Denver recently held its 2018 primary election, and the Elections Division has provided helpful data on the trends of mail-in ballots. Starting with around 380,000 ballots issued on June 8th, Denver has accepted 143,725 ballots that voters have submitted in the election period ending June 26th. Even though voters had the option to vote in person during the two-week election period, less than 2% (2,836) of total votes were cast in person.
Of the votes cast by mail, most were accepted on the two last days of the primary, June 26th (14%) and June 25th (4.6%). The day with the next highest return rate was the first day ballots were counted, June 11th (3.2%). Votes received a small bump on each Monday (around 1%-1.5% for each group) likely due to ballots not being counted on Sundays. The graph below shows the ballots returned in proportion to the total ballots sent.
Comparing returns of registered Democrats and Republicans and unaffiliated voters, the majority of ballots returned by each group also falls on June 26th and June 25th. A slight exception exists for the first day of counting where unaffiliated voters returned ballots at a lower rate than party-registered voters. The graph below compares the returns of each group in proportion to the ballots sent to each group.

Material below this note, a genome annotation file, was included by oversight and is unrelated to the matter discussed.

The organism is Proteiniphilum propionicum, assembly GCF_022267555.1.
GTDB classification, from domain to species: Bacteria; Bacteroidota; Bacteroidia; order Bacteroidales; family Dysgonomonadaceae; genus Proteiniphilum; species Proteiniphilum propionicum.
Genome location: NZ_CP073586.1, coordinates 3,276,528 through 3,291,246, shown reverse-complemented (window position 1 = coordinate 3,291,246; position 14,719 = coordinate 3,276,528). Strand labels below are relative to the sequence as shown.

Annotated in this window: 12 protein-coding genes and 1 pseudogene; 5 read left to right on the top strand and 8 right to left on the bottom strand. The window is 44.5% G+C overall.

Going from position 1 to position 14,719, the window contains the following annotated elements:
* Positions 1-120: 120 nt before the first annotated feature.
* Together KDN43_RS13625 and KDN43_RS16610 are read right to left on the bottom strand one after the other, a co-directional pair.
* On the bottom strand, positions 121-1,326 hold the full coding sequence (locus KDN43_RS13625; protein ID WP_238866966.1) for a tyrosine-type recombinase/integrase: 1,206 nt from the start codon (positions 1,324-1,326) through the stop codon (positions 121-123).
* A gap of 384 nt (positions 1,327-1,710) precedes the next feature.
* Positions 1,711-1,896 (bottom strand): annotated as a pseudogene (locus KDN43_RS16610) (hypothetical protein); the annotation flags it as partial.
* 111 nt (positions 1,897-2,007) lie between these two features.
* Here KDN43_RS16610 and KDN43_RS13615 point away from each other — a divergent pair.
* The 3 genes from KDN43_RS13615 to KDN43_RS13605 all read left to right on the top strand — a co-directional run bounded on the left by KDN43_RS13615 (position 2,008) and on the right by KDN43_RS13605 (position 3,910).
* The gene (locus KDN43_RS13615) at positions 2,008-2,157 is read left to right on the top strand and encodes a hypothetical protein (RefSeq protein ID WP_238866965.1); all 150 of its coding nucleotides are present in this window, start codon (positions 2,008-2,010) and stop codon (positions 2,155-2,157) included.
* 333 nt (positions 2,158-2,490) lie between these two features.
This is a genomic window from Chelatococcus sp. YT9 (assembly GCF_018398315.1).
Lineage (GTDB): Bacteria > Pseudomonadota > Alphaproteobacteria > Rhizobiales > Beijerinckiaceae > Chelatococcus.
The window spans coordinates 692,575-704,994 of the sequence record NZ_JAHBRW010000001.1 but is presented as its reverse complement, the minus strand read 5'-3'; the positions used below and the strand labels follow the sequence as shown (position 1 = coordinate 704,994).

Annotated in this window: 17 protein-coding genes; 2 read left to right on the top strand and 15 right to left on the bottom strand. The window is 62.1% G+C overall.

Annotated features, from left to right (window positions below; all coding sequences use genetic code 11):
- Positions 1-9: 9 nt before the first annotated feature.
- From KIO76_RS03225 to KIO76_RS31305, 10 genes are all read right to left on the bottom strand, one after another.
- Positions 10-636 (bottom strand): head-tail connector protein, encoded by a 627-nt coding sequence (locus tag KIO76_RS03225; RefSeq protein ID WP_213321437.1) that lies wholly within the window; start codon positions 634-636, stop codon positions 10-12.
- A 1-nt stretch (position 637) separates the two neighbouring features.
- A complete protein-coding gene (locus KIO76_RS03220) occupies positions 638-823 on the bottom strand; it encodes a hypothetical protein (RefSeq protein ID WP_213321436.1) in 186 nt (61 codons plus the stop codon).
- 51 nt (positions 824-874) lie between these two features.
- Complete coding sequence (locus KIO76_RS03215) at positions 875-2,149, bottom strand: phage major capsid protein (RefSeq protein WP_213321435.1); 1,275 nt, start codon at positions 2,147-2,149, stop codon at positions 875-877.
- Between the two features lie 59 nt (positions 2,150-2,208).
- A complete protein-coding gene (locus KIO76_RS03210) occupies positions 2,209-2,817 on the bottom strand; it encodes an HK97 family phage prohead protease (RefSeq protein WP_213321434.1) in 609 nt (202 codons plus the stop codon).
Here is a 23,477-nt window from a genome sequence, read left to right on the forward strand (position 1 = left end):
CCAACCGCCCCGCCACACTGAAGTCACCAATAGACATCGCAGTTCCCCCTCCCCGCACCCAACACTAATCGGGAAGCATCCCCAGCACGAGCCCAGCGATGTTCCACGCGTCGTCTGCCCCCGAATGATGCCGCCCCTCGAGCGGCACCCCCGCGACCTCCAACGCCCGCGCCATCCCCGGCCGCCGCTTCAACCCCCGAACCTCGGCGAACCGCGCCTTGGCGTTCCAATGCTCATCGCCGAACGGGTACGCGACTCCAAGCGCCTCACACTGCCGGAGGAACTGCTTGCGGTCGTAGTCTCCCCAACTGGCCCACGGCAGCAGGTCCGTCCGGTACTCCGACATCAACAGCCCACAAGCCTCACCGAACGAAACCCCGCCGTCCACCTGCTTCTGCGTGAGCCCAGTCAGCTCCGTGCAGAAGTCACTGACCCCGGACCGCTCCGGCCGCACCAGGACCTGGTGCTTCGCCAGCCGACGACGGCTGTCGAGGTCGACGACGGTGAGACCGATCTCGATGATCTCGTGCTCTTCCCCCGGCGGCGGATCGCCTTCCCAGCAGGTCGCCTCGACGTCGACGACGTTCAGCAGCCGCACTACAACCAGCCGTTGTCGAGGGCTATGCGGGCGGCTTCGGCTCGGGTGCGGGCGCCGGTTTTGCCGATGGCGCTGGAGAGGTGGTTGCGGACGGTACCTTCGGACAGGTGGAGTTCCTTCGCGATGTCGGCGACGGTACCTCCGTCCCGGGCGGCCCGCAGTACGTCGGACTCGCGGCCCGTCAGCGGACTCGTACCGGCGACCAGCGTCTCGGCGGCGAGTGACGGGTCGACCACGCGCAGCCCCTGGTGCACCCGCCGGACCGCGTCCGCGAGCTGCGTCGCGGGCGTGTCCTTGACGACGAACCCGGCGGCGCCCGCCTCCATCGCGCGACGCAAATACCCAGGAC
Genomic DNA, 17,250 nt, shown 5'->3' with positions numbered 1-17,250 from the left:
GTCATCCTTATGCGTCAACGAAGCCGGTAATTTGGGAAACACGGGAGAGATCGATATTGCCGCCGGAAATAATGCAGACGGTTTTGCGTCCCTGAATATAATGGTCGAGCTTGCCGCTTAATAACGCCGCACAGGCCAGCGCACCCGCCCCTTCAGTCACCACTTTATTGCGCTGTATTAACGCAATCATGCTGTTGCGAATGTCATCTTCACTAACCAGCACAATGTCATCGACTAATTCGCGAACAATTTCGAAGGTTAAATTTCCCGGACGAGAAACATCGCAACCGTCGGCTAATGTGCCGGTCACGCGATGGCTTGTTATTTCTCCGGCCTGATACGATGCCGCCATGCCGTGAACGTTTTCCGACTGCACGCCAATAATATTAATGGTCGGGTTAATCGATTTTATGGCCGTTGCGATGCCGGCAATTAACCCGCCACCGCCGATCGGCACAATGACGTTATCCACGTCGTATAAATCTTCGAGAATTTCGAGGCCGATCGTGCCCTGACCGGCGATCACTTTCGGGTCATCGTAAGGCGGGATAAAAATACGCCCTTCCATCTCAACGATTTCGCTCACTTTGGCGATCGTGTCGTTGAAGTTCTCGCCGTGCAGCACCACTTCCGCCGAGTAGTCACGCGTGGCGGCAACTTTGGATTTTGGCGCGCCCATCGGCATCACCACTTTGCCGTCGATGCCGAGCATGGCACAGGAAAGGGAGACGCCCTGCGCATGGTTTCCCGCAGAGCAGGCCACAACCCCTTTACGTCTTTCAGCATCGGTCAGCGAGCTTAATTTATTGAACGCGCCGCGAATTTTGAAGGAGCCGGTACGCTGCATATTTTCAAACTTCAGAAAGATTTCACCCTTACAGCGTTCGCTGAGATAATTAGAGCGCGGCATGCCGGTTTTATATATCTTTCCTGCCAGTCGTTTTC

Additionally, of the 3,085 ballots rejected by the county, 1,679 of those ballots have been from unaffiliated voters. The most common reason for a ballot to be rejected was that it was received after 7pm on Election Day (60% of rejected ballots). Unlike the overall trend, unaffiliated voters had a different reason for seeing their ballots rejected. All unaffiliated voters in Colorado received ballots for both parties’ primaries, and they were instructed to return only one. However, 923 Denver voters returned both parties’ ballots, invalidating both, making up 55% of rejected ballots among unaffiliated voters.